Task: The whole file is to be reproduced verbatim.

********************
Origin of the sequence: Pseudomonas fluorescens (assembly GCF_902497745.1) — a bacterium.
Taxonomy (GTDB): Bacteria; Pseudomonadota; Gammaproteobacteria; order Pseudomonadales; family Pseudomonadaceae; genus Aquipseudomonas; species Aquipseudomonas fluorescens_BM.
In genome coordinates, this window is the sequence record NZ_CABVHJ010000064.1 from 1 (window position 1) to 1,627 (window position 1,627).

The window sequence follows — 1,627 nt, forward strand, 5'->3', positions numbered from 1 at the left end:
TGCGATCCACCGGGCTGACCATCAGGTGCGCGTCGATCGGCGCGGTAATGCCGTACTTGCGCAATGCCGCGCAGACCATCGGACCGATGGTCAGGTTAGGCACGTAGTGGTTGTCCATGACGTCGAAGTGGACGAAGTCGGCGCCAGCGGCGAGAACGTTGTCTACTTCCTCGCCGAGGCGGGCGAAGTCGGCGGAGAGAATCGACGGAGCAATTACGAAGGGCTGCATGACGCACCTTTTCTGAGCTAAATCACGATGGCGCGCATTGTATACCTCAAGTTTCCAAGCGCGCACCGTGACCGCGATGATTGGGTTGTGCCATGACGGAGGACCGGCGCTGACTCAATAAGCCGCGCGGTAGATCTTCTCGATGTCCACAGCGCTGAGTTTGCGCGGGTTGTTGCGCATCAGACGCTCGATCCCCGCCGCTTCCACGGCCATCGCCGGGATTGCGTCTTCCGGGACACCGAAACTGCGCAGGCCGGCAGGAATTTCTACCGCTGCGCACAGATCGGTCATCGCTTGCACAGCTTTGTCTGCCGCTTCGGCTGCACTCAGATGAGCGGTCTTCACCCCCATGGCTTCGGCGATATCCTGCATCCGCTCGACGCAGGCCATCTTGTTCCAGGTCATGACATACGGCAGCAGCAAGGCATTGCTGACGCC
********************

Origin of the sequence: Pseudomonas fluorescens (assembly GCF_902497745.1) — a bacterium.
Taxonomy (GTDB): Bacteria; Pseudomonadota; Gammaproteobacteria; order Pseudomonadales; family Pseudomonadaceae; genus Aquipseudomonas; species Aquipseudomonas fluorescens_BM.
In genome coordinates, this window is the sequence record NZ_CABVHJ010000064.1 from 1 (window position 1) to 1,627 (window position 1,627).

The window sequence follows — 1,627 nt, forward strand, 5'->3', positions numbered from 1 at the left end:
TGCGATCCACCGGGCTGACCATCAGGTGCGCGTCGATCGGCGCGGTAATGCCGTACTTGCGCAATGCCGCGCAGACCATCGGACCGATGGTCAGGTTAGGCACGTAGTGGTTGTCCATGACGTCGAAGTGGACGAAGTCGGCGCCAGCGGCGAGAACGTTGTCTACTTCCTCGCCGAGGCGGGCGAAGTCGGCGGAGAGAATCGACGGAGCAATTACGAAGGGCTGCATGACGCACCTTTTCTGAGCTAAATCACGATGGCGCGCATTGTATACCTCAAGTTTCCAAGCGCGCACCGTGACCGCGATGATTGGGTTGTGCCATGACGGAGGACCGGCGCTGACTCAATAAGCCGCGCGGTAGATCTTCTCGATGTCCACAGCGCTGAGTTTGCGCGGGTTGTTGCGCATCAGACGCTCGATCCCCGCCGCTTCCACGGCCATCGCCGGGATTGCGTCTTCCGGGACACCGAAACTGCGCAGGCCGGCAGGAATTTCTACCGCTGCGCACAGATCGGTCATCGCTTGCACAGCTTTGTCTGCCGCTTCGGCTGCACTCAGATGAGCGGTCTTCACCCCCATGGCTTCGGCGATATCCTGCATCCGCTCGACGCAGGCCATCTTGTTCCAGGTCATGACATACGGCAGCAGCAAGGCATTGCTGACGCC